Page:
By Maya Epstein
For years, Israel was no more than a store for eBay. The e-commerce behemoth viewed it as a land of plenty indeed – for new technologies. Not income.
That may be changing.
eBay has operated an R&D center in Israel since 2007, after buying start-ups Shopping.com and The Gifts Project. It employs 350 people at its R&D center in Netanya and at its subsidiary PayPal in Tel Aviv. Now eBay is courting not only potential acquisitions, but small businesses as well, urging them to hawk their offerings through its global shopping platform.
It’s talking and Israelis are listening. Tens of thousands of Israelis have sold one or more product on eBay in the past year, says eBay Israel’s manager of business development, Elad Goldenberg. Several hundred Israeli small businesses (meaning companies with one to 10 employees) have begun to sell significant quantities of goods through the site.
What are the Israelis selling? A vast cornucopia of goods, from diamonds to spare auto parts, from olive oil to hookahs.
As for what people are buying, one eBay customer was noticed placing orders every week for packages of Bamba peanut puffs and Bissli snacks from Israel.
The company’s business model is based on charging fees that range between $0.10 and $4.00 for any item sold on the site. The average total commission charged by eBay for a sale made on the site lies somewhere between 6% and 12% of total sale value, depending on the goods category and the use of additional services to help promote sales on the site.
How much does all this add to for eBay? Well, it’s expected to launch a Hebrew language version of its e-commerce portal at the web address export.ebay.co.il.
Challenges of global commerce
It isn’t just minnows eBay hopes to coo into its embrace. The firm has been wooing some of Israel’s largest retailers of clothing, consumer electronics, cosmetics and eyewear to open online stores on the company’s website.
If Israeli retail chains can handle the logistical and marketing challenges of global e-commerce, they could expand their market reach from Israel’s roughly 7 million consumers to 114 million eBay users.
So far about a dozen underwear, eyewear and clothing accessories Israeli retail chains sell goods through eBay. For some, this is their only online presence. None operate on eBay using their brand name because by sending products directly from warehouses abroad, the chains save money on store space and import costs.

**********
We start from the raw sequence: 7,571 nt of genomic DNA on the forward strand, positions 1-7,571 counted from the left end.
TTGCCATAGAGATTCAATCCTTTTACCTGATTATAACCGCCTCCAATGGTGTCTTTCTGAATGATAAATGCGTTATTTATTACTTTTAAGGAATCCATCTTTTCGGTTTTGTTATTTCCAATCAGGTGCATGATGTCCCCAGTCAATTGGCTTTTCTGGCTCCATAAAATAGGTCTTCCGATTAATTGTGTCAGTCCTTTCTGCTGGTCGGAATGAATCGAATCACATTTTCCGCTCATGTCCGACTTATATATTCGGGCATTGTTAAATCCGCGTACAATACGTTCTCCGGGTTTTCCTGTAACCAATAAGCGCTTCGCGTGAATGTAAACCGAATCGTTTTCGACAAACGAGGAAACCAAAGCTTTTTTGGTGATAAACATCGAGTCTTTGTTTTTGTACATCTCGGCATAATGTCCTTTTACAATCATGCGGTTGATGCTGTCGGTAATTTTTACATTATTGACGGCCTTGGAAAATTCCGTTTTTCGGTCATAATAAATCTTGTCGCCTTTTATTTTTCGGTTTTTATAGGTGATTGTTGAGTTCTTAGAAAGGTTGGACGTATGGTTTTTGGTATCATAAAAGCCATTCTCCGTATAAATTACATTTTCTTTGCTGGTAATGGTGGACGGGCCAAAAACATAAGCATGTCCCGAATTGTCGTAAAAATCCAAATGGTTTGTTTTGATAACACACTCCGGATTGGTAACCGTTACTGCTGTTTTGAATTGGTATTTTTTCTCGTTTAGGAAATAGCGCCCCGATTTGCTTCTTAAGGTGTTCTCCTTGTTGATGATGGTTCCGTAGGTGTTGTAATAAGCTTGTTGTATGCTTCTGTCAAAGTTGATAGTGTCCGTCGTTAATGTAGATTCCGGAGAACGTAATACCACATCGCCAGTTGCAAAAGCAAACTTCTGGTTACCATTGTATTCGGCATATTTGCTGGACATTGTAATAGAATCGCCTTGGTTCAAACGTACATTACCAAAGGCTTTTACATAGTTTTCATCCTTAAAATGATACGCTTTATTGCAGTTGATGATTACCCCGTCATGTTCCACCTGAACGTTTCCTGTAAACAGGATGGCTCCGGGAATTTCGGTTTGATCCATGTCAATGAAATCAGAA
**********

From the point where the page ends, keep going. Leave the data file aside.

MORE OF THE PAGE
eBay hopes that in the coming months more retail chains and Israeli online commerce companies will start using its e-commerce platform.
“Chains like Tommy Hilfiger, Timberland and Toys-R-Us are active on eBay,” says local manager Elad Goldenberg. “There is no reason for Israeli chains not to have a presence.”
Logistics is the weakest link
As eBay attempts to encourage Israeli businesses to sell through its website, an industry of Israeli start-ups specializing in setting up eBay stores has popped up.
“To set up an international sales network, you need people who know how to work in an eBay environment, to handle the logistical aspect,” says Goldenberg. “They need to know how to set up a customer service system that communicates with customers in their own language and how to brand the store.”
eBay wouldn’t reveal how much Israeli companies are turning over through its platform, but would say that the roughly 100 Israeli companies they’ve been assisting report 30% percent growth in sales turnover.
“Every 20 seconds, an Israeli vendor sells something on eBay, but one of the major obstacles facing Israeli sellers is shipping and logistics,” says Goldenberg. “An American client expects to receive a product they order within two to three days. We encourage our sellers to meet their target audience’s expectations.”
To lower this barrier to business, eBay has engaged in talks with shipping companies to develop appropriate options for eBay sellers in Israel.
FedEx Corporation, for example, will propose 24-hour delivery service to the United States at the conference on Monday. DHL will offer overnight shipping to destinations in the United States and Europe. TNT Express will let sellers pay using their PayPal accounts, something that wasn’t possible until now. Lidor Logistics will offer drop-shipping services to pick-up and distribute goods locally, including from customs, and bring them to customers’ homes in the United States. The Israel Postal Company and United Parcel Service are expected to present their own offers to sellers at the conference.